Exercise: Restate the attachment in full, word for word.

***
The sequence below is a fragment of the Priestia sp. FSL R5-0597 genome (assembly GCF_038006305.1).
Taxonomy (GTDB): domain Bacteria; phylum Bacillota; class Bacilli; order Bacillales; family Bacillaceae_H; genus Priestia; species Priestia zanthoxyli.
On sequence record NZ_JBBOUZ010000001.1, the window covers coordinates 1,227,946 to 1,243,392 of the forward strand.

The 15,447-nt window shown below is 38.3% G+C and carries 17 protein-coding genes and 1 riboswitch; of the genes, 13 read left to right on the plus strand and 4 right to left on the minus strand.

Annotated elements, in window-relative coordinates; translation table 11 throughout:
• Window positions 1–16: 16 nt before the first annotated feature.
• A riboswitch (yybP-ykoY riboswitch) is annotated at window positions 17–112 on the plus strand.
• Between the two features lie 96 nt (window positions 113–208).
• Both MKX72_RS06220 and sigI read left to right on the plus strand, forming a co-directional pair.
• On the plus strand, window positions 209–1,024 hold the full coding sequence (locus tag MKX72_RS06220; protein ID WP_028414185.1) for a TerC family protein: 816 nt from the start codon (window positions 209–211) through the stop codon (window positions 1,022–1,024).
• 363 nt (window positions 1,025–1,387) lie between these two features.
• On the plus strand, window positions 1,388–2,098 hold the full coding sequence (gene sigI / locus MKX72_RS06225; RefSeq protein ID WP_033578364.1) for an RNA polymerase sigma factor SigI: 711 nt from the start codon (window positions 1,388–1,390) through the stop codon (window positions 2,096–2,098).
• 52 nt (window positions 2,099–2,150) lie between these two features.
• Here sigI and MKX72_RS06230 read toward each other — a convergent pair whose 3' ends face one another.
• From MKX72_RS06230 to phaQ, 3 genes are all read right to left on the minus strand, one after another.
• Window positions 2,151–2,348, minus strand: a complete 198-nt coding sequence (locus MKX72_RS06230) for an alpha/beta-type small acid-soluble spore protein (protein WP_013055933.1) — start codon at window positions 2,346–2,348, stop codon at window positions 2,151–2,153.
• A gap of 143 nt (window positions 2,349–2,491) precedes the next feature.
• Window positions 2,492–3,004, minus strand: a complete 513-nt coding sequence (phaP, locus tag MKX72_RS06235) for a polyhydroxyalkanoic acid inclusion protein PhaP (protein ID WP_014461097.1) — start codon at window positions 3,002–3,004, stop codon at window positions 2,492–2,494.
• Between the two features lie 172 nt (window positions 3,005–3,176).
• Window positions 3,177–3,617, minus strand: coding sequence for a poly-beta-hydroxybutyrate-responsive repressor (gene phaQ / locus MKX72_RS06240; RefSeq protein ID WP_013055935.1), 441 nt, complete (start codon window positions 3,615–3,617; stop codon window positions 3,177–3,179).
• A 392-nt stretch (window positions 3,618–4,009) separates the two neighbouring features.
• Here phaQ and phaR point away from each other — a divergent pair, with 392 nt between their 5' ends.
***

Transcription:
The sequence below is a fragment of the Priestia sp. FSL R5-0597 genome (assembly GCF_038006305.1).
Taxonomy (GTDB): domain Bacteria; phylum Bacillota; class Bacilli; order Bacillales; family Bacillaceae_H; genus Priestia; species Priestia zanthoxyli.
On sequence record NZ_JBBOUZ010000001.1, the window covers coordinates 1,227,946 to 1,243,392 of the forward strand.

The 15,447-nt window shown below is 38.3% G+C and carries 17 protein-coding genes and 1 riboswitch; of the genes, 13 read left to right on the plus strand and 4 right to left on the minus strand.

Annotated elements, in window-relative coordinates; translation table 11 throughout:
• Window positions 1–16: 16 nt before the first annotated feature.
• A riboswitch (yybP-ykoY riboswitch) is annotated at window positions 17–112 on the plus strand.
• Between the two features lie 96 nt (window positions 113–208).
• Both MKX72_RS06220 and sigI read left to right on the plus strand, forming a co-directional pair.
• On the plus strand, window positions 209–1,024 hold the full coding sequence (locus tag MKX72_RS06220; protein ID WP_028414185.1) for a TerC family protein: 816 nt from the start codon (window positions 209–211) through the stop codon (window positions 1,022–1,024).
• 363 nt (window positions 1,025–1,387) lie between these two features.
• On the plus strand, window positions 1,388–2,098 hold the full coding sequence (gene sigI / locus MKX72_RS06225; RefSeq protein ID WP_033578364.1) for an RNA polymerase sigma factor SigI: 711 nt from the start codon (window positions 1,388–1,390) through the stop codon (window positions 2,096–2,098).
• 52 nt (window positions 2,099–2,150) lie between these two features.
• Here sigI and MKX72_RS06230 read toward each other — a convergent pair whose 3' ends face one another.
• From MKX72_RS06230 to phaQ, 3 genes are all read right to left on the minus strand, one after another.
• Window positions 2,151–2,348, minus strand: a complete 198-nt coding sequence (locus MKX72_RS06230) for an alpha/beta-type small acid-soluble spore protein (protein WP_013055933.1) — start codon at window positions 2,346–2,348, stop codon at window positions 2,151–2,153.
• A gap of 143 nt (window positions 2,349–2,491) precedes the next feature.
• Window positions 2,492–3,004, minus strand: a complete 513-nt coding sequence (phaP, locus tag MKX72_RS06235) for a polyhydroxyalkanoic acid inclusion protein PhaP (protein ID WP_014461097.1) — start codon at window positions 3,002–3,004, stop codon at window positions 2,492–2,494.
• Between the two features lie 172 nt (window positions 3,005–3,176).
• Window positions 3,177–3,617, minus strand: coding sequence for a poly-beta-hydroxybutyrate-responsive repressor (gene phaQ / locus MKX72_RS06240; RefSeq protein ID WP_013055935.1), 441 nt, complete (start codon window positions 3,615–3,617; stop codon window positions 3,177–3,179).
• A 392-nt stretch (window positions 3,618–4,009) separates the two neighbouring features.
• Here phaQ and phaR point away from each other — a divergent pair, with 392 nt between their 5' ends.